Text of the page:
US Vice President Joe Biden has his work cut out for him in Asia. He left for a tour of Japan, China and South Korea on Sunday.
On his trip, Biden will seek to calm tensions between China and Japan, while reassuring Japan of the United States’ support in the territorial dispute over islands in the East China Sea.
The White House said Biden’s trip would also emphasize Washington’s “enduring presence as a Pacific power… and underscore our commitment to rebalancing US foreign policy towards the Asia-Pacific.”
On Monday, Japan reiterated that both Tokyo and Washington rejected China’s air defense identification zone in the East China Sea, which includes the disputed Senkaku islands (known as Diaoyu in China).
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“The US government has made it clear that it is deeply concerned about China’s establishment of the air defense identification zone, and that it will not accept China’s demands regarding operations in the zone,” Japanese Chief Cabinet Secretary Yoshihide Suga said during a news conference.”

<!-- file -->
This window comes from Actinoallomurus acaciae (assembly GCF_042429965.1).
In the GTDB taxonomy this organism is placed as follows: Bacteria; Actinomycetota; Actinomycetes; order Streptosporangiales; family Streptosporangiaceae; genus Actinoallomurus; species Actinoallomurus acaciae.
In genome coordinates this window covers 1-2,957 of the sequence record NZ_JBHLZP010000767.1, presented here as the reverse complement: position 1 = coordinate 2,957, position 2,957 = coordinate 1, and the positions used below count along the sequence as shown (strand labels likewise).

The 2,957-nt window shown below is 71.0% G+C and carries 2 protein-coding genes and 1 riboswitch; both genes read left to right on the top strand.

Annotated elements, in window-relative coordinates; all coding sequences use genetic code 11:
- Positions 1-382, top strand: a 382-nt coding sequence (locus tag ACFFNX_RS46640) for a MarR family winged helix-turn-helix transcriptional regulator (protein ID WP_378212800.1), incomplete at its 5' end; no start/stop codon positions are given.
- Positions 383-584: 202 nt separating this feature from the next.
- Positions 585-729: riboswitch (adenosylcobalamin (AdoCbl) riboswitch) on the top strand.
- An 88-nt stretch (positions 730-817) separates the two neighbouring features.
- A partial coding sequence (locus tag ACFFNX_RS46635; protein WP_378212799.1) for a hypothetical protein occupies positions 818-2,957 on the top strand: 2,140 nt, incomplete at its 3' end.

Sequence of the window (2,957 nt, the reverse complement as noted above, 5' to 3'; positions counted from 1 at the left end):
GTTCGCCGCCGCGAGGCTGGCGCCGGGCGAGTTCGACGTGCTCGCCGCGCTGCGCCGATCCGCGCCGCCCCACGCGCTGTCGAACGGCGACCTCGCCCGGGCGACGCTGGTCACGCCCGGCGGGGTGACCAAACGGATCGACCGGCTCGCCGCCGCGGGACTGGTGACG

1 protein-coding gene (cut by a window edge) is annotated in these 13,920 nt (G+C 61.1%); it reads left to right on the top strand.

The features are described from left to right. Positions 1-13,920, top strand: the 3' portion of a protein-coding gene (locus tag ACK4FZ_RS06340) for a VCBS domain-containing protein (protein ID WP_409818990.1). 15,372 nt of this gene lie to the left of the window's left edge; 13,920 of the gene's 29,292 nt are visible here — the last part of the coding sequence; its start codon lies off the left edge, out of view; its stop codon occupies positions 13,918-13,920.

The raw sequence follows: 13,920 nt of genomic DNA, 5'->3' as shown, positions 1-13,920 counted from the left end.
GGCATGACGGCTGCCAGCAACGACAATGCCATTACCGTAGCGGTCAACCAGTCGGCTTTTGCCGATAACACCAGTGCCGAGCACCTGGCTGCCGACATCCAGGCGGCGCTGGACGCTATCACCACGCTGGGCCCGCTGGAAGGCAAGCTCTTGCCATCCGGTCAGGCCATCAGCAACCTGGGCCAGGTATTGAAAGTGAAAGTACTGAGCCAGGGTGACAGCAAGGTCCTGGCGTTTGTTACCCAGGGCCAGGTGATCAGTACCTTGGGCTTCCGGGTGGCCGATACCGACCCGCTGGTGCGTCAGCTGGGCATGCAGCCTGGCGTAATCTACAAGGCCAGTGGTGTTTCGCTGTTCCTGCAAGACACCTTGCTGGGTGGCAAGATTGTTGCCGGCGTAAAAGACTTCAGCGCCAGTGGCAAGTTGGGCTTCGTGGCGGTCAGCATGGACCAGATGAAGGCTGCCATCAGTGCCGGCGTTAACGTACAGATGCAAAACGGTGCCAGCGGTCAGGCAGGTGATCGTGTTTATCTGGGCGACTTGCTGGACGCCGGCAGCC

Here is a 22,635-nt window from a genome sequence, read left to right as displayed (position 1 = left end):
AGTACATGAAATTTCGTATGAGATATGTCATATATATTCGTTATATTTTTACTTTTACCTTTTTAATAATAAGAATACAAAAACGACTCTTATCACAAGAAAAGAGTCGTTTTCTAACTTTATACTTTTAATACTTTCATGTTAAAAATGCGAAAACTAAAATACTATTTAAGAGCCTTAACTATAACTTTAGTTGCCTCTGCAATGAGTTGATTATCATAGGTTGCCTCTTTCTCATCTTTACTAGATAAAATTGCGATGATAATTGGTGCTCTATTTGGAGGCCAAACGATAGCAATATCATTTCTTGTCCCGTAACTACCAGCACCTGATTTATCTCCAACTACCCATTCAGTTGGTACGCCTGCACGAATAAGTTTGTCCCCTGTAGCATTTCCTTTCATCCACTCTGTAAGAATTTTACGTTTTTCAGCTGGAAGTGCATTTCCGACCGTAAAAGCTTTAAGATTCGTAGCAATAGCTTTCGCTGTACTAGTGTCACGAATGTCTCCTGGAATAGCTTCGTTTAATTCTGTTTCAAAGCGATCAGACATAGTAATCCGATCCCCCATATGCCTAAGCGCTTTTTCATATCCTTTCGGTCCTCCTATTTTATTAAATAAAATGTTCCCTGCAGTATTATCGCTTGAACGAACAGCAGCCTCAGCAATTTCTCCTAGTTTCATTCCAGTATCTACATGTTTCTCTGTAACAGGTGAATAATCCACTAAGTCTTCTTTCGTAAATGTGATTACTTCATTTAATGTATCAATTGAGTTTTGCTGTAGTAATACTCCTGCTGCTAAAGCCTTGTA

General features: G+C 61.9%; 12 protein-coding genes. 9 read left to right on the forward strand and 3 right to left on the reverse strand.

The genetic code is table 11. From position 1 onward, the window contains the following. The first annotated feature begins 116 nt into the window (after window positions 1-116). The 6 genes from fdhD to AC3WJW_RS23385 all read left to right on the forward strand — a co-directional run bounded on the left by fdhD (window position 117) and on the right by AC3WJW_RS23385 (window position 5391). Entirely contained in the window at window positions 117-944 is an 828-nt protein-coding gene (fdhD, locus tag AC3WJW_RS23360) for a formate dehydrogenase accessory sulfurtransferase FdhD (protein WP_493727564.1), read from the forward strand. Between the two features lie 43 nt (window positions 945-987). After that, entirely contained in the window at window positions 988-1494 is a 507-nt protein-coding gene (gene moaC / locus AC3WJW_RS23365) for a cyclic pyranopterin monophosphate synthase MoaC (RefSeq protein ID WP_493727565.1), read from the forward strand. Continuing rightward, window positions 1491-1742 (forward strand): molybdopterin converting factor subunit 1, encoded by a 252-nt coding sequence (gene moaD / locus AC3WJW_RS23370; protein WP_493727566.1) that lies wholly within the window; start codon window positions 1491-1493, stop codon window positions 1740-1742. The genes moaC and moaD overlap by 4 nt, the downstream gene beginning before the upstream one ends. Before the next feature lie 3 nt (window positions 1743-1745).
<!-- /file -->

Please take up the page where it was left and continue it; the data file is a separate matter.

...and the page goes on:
Three American airlines plan to notify China of their flight plans, upon advice from the government. However, Washington said this did not indicate acceptance of the air defense zone.
Japanese Prime Minister Shinzo Abe plans to discuss the matter with Biden in Tokyo.
Japan’s airlines will not submit their flight plans to China, upon the Japanese government’s request.
“The prospect of a planned war between these two countries is slight,” Dr. John Lee, an expert on energy security at the University of Sydney, told GlobalPost in November. “But the prospect of an unintended escalation, stemming from an incident at sea is significant.”
The United States has no stance on the islands, but acknowledges Japan’s administrative control over them. In case the issue ended in military conflict, Washington would come to Tokyo’s aid.
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